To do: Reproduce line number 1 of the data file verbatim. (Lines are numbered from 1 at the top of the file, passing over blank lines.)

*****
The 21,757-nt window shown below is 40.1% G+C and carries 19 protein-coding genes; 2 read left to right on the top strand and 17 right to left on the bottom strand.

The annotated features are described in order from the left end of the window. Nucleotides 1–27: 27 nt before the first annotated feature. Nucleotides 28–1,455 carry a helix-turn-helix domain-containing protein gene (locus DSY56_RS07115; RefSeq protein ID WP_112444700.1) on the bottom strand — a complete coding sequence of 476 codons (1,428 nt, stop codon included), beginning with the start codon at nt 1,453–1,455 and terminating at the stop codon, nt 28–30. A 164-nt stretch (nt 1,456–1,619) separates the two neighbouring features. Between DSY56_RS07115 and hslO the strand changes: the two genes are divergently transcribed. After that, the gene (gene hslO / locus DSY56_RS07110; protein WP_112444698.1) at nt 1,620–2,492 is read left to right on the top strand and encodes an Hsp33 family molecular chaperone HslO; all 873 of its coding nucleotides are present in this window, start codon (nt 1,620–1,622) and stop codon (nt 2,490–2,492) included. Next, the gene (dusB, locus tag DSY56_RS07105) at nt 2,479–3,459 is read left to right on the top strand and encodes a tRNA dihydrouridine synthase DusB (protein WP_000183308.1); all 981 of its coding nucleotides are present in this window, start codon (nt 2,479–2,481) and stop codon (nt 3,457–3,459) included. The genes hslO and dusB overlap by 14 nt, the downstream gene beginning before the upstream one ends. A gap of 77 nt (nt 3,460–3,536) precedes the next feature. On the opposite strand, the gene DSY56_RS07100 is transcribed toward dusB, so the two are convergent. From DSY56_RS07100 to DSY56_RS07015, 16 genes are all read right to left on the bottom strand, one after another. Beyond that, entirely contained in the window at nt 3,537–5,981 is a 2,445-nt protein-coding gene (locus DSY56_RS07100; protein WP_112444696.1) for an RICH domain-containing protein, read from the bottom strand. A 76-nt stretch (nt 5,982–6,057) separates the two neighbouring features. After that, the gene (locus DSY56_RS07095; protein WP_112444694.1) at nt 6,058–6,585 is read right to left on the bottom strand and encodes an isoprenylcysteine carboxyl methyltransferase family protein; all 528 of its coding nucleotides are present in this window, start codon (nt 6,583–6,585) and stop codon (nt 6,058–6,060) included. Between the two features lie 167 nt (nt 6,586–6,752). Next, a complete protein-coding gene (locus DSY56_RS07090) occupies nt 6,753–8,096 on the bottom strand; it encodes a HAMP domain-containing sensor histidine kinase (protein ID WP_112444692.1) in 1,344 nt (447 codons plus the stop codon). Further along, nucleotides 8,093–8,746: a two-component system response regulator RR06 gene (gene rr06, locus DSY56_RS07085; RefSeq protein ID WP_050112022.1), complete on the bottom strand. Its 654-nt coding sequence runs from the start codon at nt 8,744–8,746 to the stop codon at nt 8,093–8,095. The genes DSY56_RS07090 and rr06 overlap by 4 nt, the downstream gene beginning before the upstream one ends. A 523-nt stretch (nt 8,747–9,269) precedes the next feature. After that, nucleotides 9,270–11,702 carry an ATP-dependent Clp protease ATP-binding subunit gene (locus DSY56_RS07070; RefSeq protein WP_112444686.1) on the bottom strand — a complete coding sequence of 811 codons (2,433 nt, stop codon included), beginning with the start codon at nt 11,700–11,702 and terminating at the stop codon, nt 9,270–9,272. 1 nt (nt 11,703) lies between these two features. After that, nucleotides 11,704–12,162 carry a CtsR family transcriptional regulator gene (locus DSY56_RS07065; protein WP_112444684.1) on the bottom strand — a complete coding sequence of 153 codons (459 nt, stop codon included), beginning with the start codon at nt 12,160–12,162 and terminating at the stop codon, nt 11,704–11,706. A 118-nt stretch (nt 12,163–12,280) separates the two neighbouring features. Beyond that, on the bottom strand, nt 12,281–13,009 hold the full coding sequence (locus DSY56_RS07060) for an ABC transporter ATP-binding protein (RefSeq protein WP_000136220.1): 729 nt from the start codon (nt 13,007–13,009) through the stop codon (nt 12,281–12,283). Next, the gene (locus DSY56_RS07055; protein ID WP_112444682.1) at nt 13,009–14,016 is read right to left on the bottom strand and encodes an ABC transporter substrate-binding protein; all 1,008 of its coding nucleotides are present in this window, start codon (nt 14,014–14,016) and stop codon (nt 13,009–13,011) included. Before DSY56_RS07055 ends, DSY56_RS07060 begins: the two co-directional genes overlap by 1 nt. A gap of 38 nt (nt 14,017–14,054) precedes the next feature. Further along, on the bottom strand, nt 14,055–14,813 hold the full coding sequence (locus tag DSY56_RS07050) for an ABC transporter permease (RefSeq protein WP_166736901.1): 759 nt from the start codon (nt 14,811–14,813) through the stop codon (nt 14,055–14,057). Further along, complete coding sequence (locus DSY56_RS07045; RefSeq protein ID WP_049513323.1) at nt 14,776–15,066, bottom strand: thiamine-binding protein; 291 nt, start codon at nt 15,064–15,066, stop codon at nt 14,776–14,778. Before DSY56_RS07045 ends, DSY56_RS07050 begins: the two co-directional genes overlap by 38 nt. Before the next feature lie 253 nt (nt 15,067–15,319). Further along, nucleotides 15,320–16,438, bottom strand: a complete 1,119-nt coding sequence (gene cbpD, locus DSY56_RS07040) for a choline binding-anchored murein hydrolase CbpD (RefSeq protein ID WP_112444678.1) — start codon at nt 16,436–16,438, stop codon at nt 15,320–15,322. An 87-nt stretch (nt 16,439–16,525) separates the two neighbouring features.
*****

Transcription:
The 21,757-nt window shown below is 40.1% G+C and carries 19 protein-coding genes; 2 read left to right on the top strand and 17 right to left on the bottom strand.